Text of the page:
(578a) Is Silicon Suitable for Making Implantable Biomedical Devices

Authors: 
Wang, A., Wayne State University
McAllister, II, J. P., Wayne State University
Li, J., Wayne State University
Brabant, K., Wayne State University
Cao, T., Wayne State University
Tang, H., Wayne State University
Black, C. A., Wayne State University
Salley, S. O., Wayne State University
Liang, X., Wayne State University
Finlayson, P. G., Wayne State University
Auner, G. W., Wayne State University
Ng, K. Y. S., Wayne State University


Silicon has been widely used in the development of implantable biomedical devices, such as neural prostheses, controlled drug delivery systems, chemical/biological sensors, and so on.  Many biochips and MEMS devices are also silicon-based.  We investigated the short- and long-term biocompatibility and stability of various novel and traditional materials in the central nervous system, which include aluminum nitride, borosilicate glass, sapphire, platinum, silicon and iridium oxide.  Wafers (2.5mm dia x 0.25mm thick) of these materials were surgically implanted on the cortical surface of adult rat brain for 10, 28 and 90 days.  This study addressed whether the implanted alien materials would cause: (1) deformation of the brain, (2) inflammatory response in the meninges and underlying tissue, and (3) degeneration of the cortical neurons or their efferent and afferent connections.  We found that silicon is actually neither biocompatible nor biostable in the central nervous system, while biocompatibility and biostability are two very important criteria in determining the feasibility of implantable medical devices.  Silicon caused significantly elevated tissue and glial cell reactions in all groups (10-, 28- and 90-day), compared with borosilicate glass, aluminum nitride and sham control.  However, silicon only caused a negligible level of neuron and axon degeneration.  The surface of silicon was noticeably corroded while implanted in vivo for as short as 10 days, as was observed on 28-day and 90-day samples as well.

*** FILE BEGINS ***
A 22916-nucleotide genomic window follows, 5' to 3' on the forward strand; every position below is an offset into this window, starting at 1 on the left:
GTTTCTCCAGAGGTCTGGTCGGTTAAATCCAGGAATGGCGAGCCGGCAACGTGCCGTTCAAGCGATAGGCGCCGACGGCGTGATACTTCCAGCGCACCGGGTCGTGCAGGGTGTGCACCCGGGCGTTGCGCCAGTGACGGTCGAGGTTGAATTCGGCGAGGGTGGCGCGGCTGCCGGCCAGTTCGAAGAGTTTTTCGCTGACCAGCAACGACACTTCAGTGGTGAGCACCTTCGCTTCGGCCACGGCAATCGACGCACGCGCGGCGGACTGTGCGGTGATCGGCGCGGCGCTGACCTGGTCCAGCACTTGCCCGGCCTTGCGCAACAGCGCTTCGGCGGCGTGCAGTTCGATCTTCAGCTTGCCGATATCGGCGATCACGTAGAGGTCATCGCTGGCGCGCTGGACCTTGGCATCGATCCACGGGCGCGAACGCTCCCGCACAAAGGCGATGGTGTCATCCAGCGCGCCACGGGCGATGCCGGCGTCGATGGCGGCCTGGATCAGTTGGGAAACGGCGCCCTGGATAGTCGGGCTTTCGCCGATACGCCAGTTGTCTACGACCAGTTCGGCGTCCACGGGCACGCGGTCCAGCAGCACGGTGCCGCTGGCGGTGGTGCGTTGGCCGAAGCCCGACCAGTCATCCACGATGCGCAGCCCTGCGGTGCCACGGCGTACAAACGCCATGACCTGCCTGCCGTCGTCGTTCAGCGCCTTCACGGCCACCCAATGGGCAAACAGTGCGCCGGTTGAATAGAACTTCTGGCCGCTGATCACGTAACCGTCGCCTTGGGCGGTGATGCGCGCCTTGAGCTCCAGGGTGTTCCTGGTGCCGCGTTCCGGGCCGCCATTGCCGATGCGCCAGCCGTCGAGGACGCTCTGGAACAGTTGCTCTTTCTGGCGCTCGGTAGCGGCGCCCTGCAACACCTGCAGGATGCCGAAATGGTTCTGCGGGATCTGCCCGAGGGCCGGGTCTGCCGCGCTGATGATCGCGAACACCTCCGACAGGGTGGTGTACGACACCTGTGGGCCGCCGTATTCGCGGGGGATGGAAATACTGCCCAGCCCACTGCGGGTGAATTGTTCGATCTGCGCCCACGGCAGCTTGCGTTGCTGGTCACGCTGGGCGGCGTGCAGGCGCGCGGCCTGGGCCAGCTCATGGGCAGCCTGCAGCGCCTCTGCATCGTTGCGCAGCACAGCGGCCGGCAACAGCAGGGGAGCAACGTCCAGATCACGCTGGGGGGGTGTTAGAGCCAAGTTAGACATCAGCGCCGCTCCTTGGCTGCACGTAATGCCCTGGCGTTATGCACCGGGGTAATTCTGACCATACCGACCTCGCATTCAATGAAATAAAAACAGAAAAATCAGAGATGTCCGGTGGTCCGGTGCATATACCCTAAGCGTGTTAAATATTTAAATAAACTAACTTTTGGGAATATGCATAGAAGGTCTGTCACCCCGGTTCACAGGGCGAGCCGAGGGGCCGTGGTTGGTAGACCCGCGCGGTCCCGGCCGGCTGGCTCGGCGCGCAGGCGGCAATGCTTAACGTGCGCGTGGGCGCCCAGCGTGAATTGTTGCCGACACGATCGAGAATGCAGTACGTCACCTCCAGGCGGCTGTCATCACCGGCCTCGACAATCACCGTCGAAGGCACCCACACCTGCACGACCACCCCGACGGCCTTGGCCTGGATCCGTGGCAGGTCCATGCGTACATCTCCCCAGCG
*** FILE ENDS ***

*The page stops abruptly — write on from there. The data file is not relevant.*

In order to prevent the above in-vivo reactions, the surface of silicon wafers was modified by depositing a SAM of octadecyltrichlorosilane (OTS) or trichloro (3,3,4,4,5,5,6,6,7,7,8,8,8-tridecafluorooctyl) silane (FAS), and two biopolymers (heparin and hyaluronan) were covalently attached to silicon surface with OTS SAM as the bridging layer by UV-based photo-immobilization.  This process has been effective in improving the biocompatibility of implanted sapphire wafers.  Although these surface modification techniques enhanced the in vitro biocompatibility of silicon, the in vivo biocompatibility was only negligibly enhanced or not enhanced at all.  Figure 1 shows the GFAP scores of silicon with or without surface modification, together with shams and positive controls for comparison.  Astrocytic gliosis (i.e., GFAP reaction) was increased in animals implanted with silicon chips with or without surface modification.  All the coatings also had no significant effect on the neuron and axon degeneration in the cortex and white matter, except that heparin coated silicon caused a noticeably more severe neuron degeneration in the cortex.  The failure of improvement in biocompatibility was attributed to the poor stability of the surface-modified silicon.  In vitro stability test with saline solution at 37 °C showed that all the coatings are very stable for up to 30 days, however the harsher physiological environment removed most of the coatings within 28 days.  All the coatings on silicon surface were gone after 90 days.  Figure 2 shows the AFM images of some extracted silicon wafers.  Pits due to corrosion were observed on all silicon wafer surface, regardless of the implantation time and type of coating.  Therefore, the SAM coatings and heparin/hyaluronan coatings (of only a few nanometers in thickness) failed to protect silicon against corrosion under physiological conditions.  If silicon is to be suitable for implantable medical devices, other effective protective and biocompatible coatings must be developed.

Figure 1. Comparison of astrocytic gliosis (GFAP reaction) in sham-operated animals (Sham), positive control animals and animals implanted with silicon wafers with or without surface coatings.  The data is plotted as a function of days implanted (10, 28 and 90 days; individual points are offset to illustrate all points), and as a grand mean (x) with standard deviation (S.D.) of all animals in each group.

Figure 2.  AFM images of representative extracted wafers of (A) silicon (10-day), (C) OTS SAM/Si (10-day) and (E) FAS SAM/Si (28-day).  (B), (D) and (F) are the depth profiles along the lines shown in (A), (C) and (E), respectively.  The scan area is 5 mm x 5 mm for all images.  Pits due to corrosion could be found on all extracted silicon wafer surfaces regardless of the implantation time, which was also seen on the extracted heparin and hyaluronan coated silicon wafer surfaces.